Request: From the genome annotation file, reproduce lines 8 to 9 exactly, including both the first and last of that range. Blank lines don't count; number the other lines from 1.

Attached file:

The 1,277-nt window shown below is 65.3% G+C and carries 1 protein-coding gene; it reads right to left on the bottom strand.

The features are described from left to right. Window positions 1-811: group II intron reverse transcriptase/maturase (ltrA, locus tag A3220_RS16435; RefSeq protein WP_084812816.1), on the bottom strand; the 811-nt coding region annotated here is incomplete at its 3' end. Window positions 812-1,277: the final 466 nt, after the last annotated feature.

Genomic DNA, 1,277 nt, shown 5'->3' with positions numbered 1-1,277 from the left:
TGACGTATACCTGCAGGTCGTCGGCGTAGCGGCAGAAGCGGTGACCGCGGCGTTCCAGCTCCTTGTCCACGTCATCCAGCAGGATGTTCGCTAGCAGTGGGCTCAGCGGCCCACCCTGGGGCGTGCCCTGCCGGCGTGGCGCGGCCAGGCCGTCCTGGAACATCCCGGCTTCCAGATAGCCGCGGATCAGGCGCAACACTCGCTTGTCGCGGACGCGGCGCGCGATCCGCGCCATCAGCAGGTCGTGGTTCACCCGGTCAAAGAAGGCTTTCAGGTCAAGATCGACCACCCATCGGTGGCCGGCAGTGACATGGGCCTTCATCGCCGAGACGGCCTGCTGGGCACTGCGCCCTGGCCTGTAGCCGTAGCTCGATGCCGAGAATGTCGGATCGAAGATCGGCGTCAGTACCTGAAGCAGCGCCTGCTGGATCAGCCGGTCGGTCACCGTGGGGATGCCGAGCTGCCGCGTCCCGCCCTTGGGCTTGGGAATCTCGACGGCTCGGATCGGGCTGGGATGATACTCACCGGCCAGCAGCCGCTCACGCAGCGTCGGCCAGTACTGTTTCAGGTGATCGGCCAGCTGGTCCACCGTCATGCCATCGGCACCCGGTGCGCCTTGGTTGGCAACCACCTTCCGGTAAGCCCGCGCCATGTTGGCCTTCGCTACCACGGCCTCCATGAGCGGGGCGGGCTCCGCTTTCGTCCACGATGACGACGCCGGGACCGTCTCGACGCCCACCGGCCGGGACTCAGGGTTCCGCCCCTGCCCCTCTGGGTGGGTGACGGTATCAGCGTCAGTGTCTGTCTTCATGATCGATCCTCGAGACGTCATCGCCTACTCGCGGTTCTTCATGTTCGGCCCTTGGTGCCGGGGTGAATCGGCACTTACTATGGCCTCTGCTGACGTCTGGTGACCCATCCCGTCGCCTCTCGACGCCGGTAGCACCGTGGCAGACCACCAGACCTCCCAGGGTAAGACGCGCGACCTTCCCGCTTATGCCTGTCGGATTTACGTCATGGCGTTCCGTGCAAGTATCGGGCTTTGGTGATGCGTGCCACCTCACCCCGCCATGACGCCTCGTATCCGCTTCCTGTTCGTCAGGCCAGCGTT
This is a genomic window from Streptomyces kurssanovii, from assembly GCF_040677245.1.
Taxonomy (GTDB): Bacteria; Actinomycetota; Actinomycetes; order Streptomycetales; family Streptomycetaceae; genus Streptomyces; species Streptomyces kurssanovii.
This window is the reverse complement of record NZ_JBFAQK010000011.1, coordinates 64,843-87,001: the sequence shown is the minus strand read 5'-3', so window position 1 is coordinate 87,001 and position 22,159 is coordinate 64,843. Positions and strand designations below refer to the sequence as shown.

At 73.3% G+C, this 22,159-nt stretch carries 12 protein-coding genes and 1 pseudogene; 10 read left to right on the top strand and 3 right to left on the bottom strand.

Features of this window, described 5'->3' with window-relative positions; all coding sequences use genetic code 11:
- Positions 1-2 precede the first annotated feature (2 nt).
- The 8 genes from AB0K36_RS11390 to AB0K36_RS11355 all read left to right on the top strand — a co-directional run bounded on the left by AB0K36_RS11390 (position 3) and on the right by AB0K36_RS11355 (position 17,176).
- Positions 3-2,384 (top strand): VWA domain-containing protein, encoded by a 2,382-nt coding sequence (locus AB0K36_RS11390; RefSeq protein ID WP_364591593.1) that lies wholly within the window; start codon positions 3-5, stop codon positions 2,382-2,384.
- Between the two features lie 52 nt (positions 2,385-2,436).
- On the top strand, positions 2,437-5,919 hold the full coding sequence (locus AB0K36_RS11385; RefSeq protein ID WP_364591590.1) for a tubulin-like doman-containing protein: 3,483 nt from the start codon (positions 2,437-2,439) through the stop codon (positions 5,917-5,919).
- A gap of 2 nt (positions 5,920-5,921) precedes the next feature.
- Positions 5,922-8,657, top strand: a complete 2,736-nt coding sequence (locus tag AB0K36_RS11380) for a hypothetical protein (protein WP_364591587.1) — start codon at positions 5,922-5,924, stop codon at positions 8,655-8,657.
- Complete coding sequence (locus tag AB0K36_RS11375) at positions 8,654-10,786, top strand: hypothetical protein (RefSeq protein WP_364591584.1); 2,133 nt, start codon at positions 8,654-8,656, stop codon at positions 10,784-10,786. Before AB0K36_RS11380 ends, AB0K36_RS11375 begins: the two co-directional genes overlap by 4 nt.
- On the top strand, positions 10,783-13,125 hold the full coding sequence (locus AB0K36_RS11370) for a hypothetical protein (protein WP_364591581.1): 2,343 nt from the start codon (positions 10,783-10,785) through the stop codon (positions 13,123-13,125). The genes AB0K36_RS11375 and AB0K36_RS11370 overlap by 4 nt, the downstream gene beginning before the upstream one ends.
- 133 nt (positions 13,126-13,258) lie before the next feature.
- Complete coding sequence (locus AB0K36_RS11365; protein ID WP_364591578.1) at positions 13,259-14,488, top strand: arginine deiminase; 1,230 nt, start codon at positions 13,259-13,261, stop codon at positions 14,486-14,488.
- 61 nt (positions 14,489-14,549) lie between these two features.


At 73.3% G+C, this 22,159-nt stretch carries 12 protein-coding genes and 1 pseudogene; 10 read left to right on the top strand and 3 right to left on the bottom strand.

Features of this window, described 5'->3' with window-relative positions; all coding sequences use genetic code 11: